The untold truth of Demi Lovato

On July 24, 2018, TMZ reported that Demi Lovato was taken to the hospital as the result of an apparent overdose.

The pop star and actress has been open about her personal life, specifically with her past drug and alcohol abuse. In October 2017, Lovato released a YouTube documentary called Simply Complicated that went into full detail about her life, showing fans that despite appearing to "have it all," she's struggled with plenty of demons.

Though the doc portrayed a happy ending for Lovato, as it seemed she may have learned how to stay in front of her addictions, rumors of Lovato's relapse began swirling in early 2018. In June 2018, Lovato appeared to announce a relapse in a new song, "Sober," but no one could have predicted just how fast (and hard) she had fallen.

Since news about Lovato's overdose broke, fans and fellow celebrities have tweeted their support for the struggling singer. As we wish her the best in her recovery, we're taking a look back at her roller coaster of a journey through stardom and substance abuse. This is the untold truth of Demi Lovato. 

She was taken to the hospital for an apparent overdose

On July 24, 2018, TMZ broke the news that Demi Lovato had been sent to the hospital for an apparent overdose after being found unconscious in her home. She had allegedly been "treated with Narcan — an emergency treatment for narcotic overdoses." Later in the day, her rep released a statement saying, "Demi is awake and with her family who want to express thanks to everyone for the love, prayers and support."

Information began leaking about what drugs Lovato took before overdosing. TMZ reported that a source told them that she had not used heroin, though they didn't give any more information on what she did take. Another TMZ report alleged that Lovato refused to tell paramedics what she had taken. As of this writing, police have told TMZ that no criminal charges will be filed against Lovato.

Though this is clearly the most alarming time Lovato has pushed her drug use to the edge, it isn't the first time. In Simply Complicated, Lovato recalled a scary moment after her first stint in rehab. "There was one night where I used a bunch of coke and I popped a few Xanax bars and I started to choke a little bit and my heart started racing," she recalled. "And I remember thinking, 'Oh my God, I might be overdosing right now.'"

She's struggled with addiction since a young age

Another revelation Demi Lovato and her team shared in Simply Complicated is that her drug use began around the age of 17, when she started experimenting with alcohol, Adderall, cocaine, and worse. It escalated to the point where Lovato thought she "was going to die young," telling E! News"I didn't think I would make it to 21." 

"I couldn't go without 30 minutes to an hour without cocaine," she also told Access Hollywood in 2013.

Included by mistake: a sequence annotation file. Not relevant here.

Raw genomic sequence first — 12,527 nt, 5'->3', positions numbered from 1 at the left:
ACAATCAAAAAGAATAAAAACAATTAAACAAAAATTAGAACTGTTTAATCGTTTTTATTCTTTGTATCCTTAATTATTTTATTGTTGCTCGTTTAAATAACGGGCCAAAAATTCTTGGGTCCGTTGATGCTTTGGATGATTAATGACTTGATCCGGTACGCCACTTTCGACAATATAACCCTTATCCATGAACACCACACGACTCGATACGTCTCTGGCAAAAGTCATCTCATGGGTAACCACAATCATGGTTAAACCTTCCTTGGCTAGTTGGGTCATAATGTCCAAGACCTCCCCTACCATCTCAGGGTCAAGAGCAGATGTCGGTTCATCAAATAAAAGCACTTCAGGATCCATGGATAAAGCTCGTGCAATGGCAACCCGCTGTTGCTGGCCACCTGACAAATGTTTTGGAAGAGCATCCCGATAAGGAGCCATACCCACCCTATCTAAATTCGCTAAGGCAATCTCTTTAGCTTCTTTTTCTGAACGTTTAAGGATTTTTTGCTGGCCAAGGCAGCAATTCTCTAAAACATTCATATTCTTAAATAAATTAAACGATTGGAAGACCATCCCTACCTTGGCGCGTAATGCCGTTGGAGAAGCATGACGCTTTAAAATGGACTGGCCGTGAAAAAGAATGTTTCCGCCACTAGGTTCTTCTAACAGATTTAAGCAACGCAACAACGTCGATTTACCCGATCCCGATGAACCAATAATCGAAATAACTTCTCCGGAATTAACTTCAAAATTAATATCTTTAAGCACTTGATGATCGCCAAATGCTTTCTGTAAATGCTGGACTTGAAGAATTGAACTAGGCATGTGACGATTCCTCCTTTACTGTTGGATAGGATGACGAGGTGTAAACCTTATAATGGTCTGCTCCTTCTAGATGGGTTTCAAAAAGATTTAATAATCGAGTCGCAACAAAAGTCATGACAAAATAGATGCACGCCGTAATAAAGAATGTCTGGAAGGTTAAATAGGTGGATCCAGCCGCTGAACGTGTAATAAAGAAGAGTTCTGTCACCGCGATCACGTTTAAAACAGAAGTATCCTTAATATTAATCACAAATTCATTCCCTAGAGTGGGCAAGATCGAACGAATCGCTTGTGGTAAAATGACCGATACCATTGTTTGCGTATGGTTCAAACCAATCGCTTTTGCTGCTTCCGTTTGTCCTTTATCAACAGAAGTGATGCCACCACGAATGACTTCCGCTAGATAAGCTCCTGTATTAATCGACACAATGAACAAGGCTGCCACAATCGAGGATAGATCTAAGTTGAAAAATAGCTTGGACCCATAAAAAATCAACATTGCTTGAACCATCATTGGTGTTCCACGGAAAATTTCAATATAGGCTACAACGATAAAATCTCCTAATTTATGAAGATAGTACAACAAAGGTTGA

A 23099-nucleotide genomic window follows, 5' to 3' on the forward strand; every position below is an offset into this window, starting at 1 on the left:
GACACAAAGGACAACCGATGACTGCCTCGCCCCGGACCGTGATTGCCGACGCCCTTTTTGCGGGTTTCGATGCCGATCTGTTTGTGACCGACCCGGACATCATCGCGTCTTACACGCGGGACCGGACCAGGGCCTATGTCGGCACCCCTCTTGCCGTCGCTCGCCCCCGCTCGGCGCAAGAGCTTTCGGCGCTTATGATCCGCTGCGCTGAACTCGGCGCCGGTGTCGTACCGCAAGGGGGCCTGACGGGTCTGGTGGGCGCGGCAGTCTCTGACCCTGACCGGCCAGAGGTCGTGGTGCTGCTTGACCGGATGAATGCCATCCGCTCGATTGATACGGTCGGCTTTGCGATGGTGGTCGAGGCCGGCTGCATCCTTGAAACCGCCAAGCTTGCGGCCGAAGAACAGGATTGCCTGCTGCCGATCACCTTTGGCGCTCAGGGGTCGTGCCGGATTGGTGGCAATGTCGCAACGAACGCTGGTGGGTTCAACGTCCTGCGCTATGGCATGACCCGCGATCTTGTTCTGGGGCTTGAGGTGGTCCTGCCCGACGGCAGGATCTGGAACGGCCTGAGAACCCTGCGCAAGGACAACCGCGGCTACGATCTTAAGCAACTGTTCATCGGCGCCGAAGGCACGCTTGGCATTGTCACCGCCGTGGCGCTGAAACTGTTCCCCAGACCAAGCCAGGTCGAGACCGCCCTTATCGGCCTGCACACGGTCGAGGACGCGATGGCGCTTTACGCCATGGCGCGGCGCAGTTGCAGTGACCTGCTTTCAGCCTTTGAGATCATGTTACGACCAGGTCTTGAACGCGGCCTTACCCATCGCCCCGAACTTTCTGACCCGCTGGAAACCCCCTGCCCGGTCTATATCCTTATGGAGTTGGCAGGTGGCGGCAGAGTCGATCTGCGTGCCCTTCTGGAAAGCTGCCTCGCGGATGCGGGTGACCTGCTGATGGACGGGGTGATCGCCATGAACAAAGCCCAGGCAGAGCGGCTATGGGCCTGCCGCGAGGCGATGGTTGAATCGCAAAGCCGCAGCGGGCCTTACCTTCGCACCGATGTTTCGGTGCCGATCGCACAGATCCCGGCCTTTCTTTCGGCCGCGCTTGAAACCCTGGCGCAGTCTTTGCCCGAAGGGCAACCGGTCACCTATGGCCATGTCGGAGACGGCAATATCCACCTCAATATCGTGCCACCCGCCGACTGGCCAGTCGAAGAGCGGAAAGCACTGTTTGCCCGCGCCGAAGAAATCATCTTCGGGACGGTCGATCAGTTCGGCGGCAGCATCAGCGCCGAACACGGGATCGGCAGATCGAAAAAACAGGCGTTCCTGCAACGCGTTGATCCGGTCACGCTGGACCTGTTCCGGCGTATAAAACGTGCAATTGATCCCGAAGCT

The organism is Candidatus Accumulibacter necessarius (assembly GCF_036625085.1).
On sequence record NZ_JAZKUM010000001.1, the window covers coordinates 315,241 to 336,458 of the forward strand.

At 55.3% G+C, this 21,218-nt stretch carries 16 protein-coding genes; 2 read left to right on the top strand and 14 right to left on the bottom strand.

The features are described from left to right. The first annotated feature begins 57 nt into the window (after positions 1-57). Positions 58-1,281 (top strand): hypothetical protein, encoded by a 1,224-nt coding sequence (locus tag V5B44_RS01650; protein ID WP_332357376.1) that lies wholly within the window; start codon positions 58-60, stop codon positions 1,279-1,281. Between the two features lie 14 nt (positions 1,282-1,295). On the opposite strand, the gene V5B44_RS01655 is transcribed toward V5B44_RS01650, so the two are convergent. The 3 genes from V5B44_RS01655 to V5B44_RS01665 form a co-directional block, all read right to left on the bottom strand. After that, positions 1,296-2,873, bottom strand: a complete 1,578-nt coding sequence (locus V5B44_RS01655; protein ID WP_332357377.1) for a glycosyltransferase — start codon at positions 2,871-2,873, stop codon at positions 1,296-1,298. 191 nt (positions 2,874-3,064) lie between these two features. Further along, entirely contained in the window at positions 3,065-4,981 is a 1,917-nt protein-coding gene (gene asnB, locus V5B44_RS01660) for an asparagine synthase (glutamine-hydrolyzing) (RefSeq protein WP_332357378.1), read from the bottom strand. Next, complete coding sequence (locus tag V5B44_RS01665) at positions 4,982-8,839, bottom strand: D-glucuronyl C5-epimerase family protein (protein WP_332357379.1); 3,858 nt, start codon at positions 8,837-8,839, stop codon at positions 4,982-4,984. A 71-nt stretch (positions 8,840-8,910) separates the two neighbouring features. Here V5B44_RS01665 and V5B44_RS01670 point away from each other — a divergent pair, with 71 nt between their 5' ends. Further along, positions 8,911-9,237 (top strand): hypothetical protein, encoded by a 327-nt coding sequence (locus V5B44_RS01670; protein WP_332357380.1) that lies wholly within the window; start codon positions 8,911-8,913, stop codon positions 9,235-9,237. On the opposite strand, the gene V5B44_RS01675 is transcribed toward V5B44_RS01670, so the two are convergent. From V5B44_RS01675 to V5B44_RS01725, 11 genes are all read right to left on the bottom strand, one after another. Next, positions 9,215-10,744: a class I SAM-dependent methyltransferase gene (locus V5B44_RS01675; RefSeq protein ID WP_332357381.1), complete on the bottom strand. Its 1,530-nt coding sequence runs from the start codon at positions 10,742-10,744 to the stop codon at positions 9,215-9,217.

At age 18, Lovato finally entered a treatment center after getting into an altercation with a backup dancer on a plane. In her documentary, Lovato explains that after a night of partying, the dancer tipped off the Jonas Brothers' father that Lovato was using Adderall, getting Lovato in trouble with her management. After learning who told on her, Lovato punched the dancer in the face. 

"That was when it dawned on me that this was probably a much bigger situation than just a kid who wanted to party," said John Taylor of Lovato's management company.

She had a tumultuous family life

In addition to the stressors of child stardom, Demi Lovato was also dealing with a lot at home. During a 2018 Good Morning America appearance, Lovato's mom, Dianna De La Garza, revealed that their family struggled throughout Lovato's childhood. De La Garza explained that she struggled with an eating disorder, and in Lovato's aforementioned documentary, De La Garza said she believes she passed that onto Lovato.

Lovato has also been open about her abusive father, Pat, who also struggled with addiction, and how his absence from her life affected her. In her documentary, Lovato explained that she "always searched for what he found in drugs and alcohol," since it apparently completed him. 

"Pat had a good heart. He really did. He loved his family; it's just that he had mental health issues that were never addressed," De La Garza wrote in her memoir Falling with Wings: A Mother's Story (via People). "And I think he covered up those issues with drugs and alcohol." 

Lovato revealed on Dr. Phil that she stopped talking to her father as a teen and struggled to find closure after he passed away. She even wrote a song, called "Father" about the heartbreaking experience.

She's been a danger to herself in the past

Demi Lovato's battle with her inner demons began at a young age and extends beyond substance abuse. In a March 2018 appearance on Dr. Phil, Lovato revealed that she started thinking about suicide at the age of seven. "I had this fascination with death," she explained. "At seven I knew that if I were to take my own life, that the pain would end." She said her thoughts about death continue to resurface when she finds herself in tough positions.

Lovato has also been open about about her struggle with self-harm. In her memoir Falling With Wings (via Entertainment Weekly), Lovato's mom wrote about finding her daughter in bed with a bloody rag after apparently cutting her wrists and fearing that Lovato would take her own life. 

"There were times I felt so anxious, almost like I was crawling out of my skin, that if I didn't do something physical to match the way I felt inside, I would explode," Lovato told SELF in 2012. "I cut myself to take my mind off that. I just didn't care what happened. I had no fear."

She used drugs while promoting sobriety

Demi Lovato's first stint in rehab was not enough to get the star to put her drug and alcohol use behind her, despite the irony that she became a high-profile sobriety advocate afterwards. In fact, in the opening of Simply Complicated, Lovato shares, "The last time I did an interview this long I was on cocaine." She was referring to a previous documentary, Stay Strong, that was supposed to be chronicling her journey through her newly sober life. But not everyone was fooled.